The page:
One of the most subtle effects predicted by general relativity is a phenomenon known as rotational frame-dragging. This is caused by a massive spinning body, such as a planet, dragging space-time with it as it turns. That causes any small rotating particles in the vicinity to precess.
Needless to say, the effect is tiny and extremely hard to observe. The difference between Einstein’s predictions and Newton’s is in the region of one part in a few trillion.
Various attempts to measure this in orbit around Earth have had mixed success. The best was a $750 million spacecraft called Gravity Probe B that NASA launched in 2004.
The spacecraft consisted of four small, almost perfectly spherical, gyroscopes each coated with a superconducting layer in which the movement of electrons could be used to measure the rotation.
The idea was to monitor very tiny changes in the way these gyroscopes spun as the spacecraft orbited Earth. In theory, that should have allowed and measurement of frame-dragging with an accuracy of 1 per cent. However, various problems with the spacecraft reduced its accuracy to about 20 per cent.
Astrophysicists would dearly love to get a better measurement but know that the chances of raising the cash required for another experiment of this type are as small as the effect itself.
But there is a much cheaper way of achieving the same goal, at least according to the Italian Space Agency, ASI.
These guys have put a “disco ball” in orbit around Earth and say that carefully measuring its orbit from the ground should produce a similar result.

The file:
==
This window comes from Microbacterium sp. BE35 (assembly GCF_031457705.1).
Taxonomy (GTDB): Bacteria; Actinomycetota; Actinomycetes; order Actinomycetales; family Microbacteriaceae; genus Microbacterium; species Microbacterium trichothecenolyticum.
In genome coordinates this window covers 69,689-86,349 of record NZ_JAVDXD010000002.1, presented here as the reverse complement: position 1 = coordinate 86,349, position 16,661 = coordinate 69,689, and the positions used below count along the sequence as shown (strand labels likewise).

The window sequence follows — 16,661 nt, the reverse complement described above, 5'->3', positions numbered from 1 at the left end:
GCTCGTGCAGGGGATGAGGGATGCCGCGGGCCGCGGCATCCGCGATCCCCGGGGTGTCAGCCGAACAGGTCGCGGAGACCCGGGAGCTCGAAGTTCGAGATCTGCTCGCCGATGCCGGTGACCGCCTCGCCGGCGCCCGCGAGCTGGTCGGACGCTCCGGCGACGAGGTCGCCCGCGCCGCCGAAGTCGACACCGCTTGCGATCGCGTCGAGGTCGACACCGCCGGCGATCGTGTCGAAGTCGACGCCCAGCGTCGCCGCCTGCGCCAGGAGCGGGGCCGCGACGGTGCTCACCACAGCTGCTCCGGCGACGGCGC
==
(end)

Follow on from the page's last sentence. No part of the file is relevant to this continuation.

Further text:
This disco ball is an extraordinary object. It is entirely passive, with no thrusters or electronic components. Instead, it is a tungsten sphere about the size of a football, weighing 400 kg and covered with 92 reflectors that allow it to be tracked using lasers on Earth. These reflectors also make it look like a disco ball.
The ball’s small size large mass make it the most perfect test particle ever placed in orbit, the first aerospace structure ever made from tungsten and the densest object orbiting anything anywhere in the Solar System.
The ball is known as the LAser RElativity Satellite or LARES. The Italians launched it in February last year and have been carefully measuring its orbital characteristics ever since.
Today, Antonio Paolozzi, at the University of Rome La Sapienza and Ignazio Ciufolini, at the University of Salento, described the results of this process.
To be sure, this experiment will be no easy ride. The idea is to measure the ball’s orbit by bouncing lasers off it and then to compare this with the theoretically predicted orbit that takes account of all the different forces that must act on the satellite.
The problem, of course, is that these effects are many, are often subtle and can swamp the signal they are looking for.
To cancel out the effects of the most subtle of these forces, the team need to compare data from LARES with other similar test particles in orbit. As luck would have it, the Italians have a couple of other disco balls already in orbit, called LAGEOS 1 and 2.
Although these aren’t as perfect as LARES, they have been providing data for several years.
Paolozzi and Ciufolini are confident that the analysis will finally produce an accurate measurement of rotational frame dragging. “By adding the LARES orbital data, it will be possible to eliminate also the effects of [these perturbations], thus allowing the achievement of about 1% accuracy,” they say.
That will be impressive, not least because it will have been achieved at a tiny fraction of the cost of Gravity Probe B.
But it’s still too early to pop the champagne corks. As physicists who have attempted to measure this effect can testify, these highly sensitive experiments have a tendency to spring the odd surprise.
Will be watching to see how they fare.
Ref: arxiv.org/abs/1305.6823 LARES Successfully Launched In Orbit: Satellite And Mission Description